The BBC reports that faculty and students at La Sapienza university in Rome are protesting a visit by the pope planned for later this week. Dr Joseph Ratzinger – aka Pope Benedict XVI – was due to give a keynote speech on Thursday at celebrations to mark the beginning of the academic year. The programme has since been changed so that the pope will now give an ordinary talk.
Sixty-seven academics signed a letter saying the Pope’s views on Galileo Galilei “offend and humiliate us”. When he was head of the Inquisition (known today as the Congregation for the Doctrine of the Faith), Ratzinger defended as “reasonable and just” the trial for heresy of the Italian astronomer-priest who first presented evidence that the Earth is not the centre of the universe.
Students at La Sapienza have organised four days of protest this week, which include an “anti-clerical lunch of bread, pork and wine” (?). One of their banners reads: “Knowledge needs neither fathers nor priests”.
I couldn’t agree more, only there’s a small problem with the popular interpretation of the Galileo story. The astronomer did not, as is commonly claimed, relegate the Earth from its privileged position, and thus offend the religious authorities. The truth is a little more complex than that, and has as much to do with inadequate scientific measurements and 17th century politics as theology.
In his recently-published Physics Today article, “The Copernican Myths”, physicist Mano Singham points out that in the early 16th century, the centre of the universe was considered to be a “squalid basement where all the muck collected.” Robert Bellarmine – cardinal, Jesuit, Doctor of the Church and persecutor of Galileo – said that “the Earth is very far from heaven and sits motionless at the centre of the world.” And in Dante’s Divine Comedy, hell is placed at the planet’s innermost core.
In challenging Ptolemaic astronomy, Galileo – whose ideas were based on a combination of his own astronomical observations and the ideas of Nicolaus Copernicus (published in 1543 as “De Revolutionibus Orbium Cœlestium”) – was in fact promoting the Earth’s position in the cosmos.
Singham quotes from an academic paper from 2001 by Dennis Danielson. In “The Great Copernican Cliché”, Danielson says that revisionist claims began to appear from around 1650, and by 1850 had become the popular consensus. Galileo stood trial in 1633.
We also need to look at how Galileo’s ideas were received at the time, and the nature of scientific revolutions in general.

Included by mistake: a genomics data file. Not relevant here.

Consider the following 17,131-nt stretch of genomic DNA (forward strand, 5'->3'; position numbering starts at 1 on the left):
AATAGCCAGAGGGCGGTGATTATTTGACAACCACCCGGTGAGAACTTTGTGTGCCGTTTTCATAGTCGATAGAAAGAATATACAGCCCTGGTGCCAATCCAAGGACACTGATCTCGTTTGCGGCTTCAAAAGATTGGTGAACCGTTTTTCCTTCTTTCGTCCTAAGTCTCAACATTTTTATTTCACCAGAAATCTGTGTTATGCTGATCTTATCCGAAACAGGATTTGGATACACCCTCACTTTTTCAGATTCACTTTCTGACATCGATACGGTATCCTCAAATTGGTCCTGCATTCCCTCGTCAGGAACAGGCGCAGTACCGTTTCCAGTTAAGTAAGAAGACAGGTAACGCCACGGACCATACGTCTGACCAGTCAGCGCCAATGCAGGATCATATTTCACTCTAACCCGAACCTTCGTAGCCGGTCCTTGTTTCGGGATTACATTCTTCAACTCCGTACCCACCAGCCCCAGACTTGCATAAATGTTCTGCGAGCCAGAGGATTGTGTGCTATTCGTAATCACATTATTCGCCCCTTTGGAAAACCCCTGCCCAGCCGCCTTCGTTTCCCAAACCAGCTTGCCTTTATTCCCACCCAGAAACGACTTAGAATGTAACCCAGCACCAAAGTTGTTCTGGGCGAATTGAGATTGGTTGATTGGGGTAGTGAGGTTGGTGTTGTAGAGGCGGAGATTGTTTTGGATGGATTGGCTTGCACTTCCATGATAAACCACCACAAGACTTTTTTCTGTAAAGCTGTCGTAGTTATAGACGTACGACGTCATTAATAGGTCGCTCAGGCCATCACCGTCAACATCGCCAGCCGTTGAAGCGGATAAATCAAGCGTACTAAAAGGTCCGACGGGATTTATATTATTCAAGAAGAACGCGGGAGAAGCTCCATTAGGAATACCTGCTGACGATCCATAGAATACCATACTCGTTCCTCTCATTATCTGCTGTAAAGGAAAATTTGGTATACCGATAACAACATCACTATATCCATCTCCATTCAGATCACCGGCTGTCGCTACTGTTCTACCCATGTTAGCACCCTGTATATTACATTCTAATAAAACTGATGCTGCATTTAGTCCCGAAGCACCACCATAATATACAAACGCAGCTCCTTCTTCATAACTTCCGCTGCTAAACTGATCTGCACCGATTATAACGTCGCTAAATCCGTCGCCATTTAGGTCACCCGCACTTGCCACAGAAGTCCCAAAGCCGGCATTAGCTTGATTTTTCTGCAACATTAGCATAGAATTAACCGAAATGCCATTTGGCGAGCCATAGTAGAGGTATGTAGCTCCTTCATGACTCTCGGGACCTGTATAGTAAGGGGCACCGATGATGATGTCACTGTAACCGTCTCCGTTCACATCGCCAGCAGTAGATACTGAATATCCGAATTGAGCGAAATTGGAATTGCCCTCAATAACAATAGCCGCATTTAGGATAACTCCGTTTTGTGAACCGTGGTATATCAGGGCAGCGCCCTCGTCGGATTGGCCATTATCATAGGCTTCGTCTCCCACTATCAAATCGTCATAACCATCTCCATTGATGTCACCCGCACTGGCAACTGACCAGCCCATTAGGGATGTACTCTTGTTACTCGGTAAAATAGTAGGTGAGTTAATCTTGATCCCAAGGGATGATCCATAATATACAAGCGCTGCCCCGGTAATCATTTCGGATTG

The heliocentric model of the universe initially created as many scientific problems as it solved, and on a philosophical level it met with resistance from the academic establishment. The new model threw common-sense frames of reference into disarray, and scholars wondered how, if the Earth were not at rest, objects thrown upwards could fall back to the same point.
Copernican ideas did take hold among 16th and 17th century astronomers, but primarily because they made certain calculations easier. The heliocentric model was seen as a numerical hack rather than some profound truth about the nature of the cosmos.
With a lack of reliable data on planetary orbits, and an inability to grasp the idea of elliptical as opposed to strictly circular orbits, Copernican astronomy failed in its early years to give better numerical results than the Ptolemaic model. Where the Copernican model succeeded was in its aesthetic qualities.
Thirty years ago, Imre Lakatos noted that new scientific theories rarely give better results than their predecessors. What normally happens is that aesthetic appeal attracts followers, and provides the inspiration to pursue and improve the research. Only after exhaustive testing is a paradigm-breaking theory fully accepted, and in some cases this can take decades.
Singham notes that the religious objections to Galileo also differ from enlightenment folklore. The astronomer was initially given official support from the Church, and encouraged to publish. It was the rise of Protestant Christianity and subsequent political turmoil that did it for Galileo.
Martin Luther first denounced Copernicus in 1539, some 25 years before Galileo was born. The Copernican model contradicted the bible, and biblical literalism was the defining characteristic of the fast-growing Protestant movement.
There were a number of theological difficulties raised by heliocentric astronomy, but given the casuistical nature of theological reasoning, they were not insurmountable. It was the realpolitik of the Counter Reformation that finally led to the suppression of Copernican ideas.
Thomas Kuhn referred to this back in the late 1950s, yet to this day we remain saddled with the Copernican myths. The irony is that scientific evidence led the Protestant churches to rapidly abandon their opposition to the heliocentric model. The inertia-ridden Catholic Church, on the other hand, took until 1835 to lift its ban on De Revolutionibus, and Galileo’s reputation was not finally restored until 1992.
“In the name of the secular nature of science we hope this incongruous event can be cancelled,” say the La Sapienza professors in their letter of protest to the university rector. Yes, but we would better honour the memory of Galileo Galilei by getting the history right.
Update (16 January 2007)
It looks like the La Sapienza protesters have won this battle, as the pope’s visit has since I wrote this piece been called off. The “rational and just” quote, by the way, actually comes from the anarchist, unbelieving philosopher of science Paul Feyerabend. The irony of it!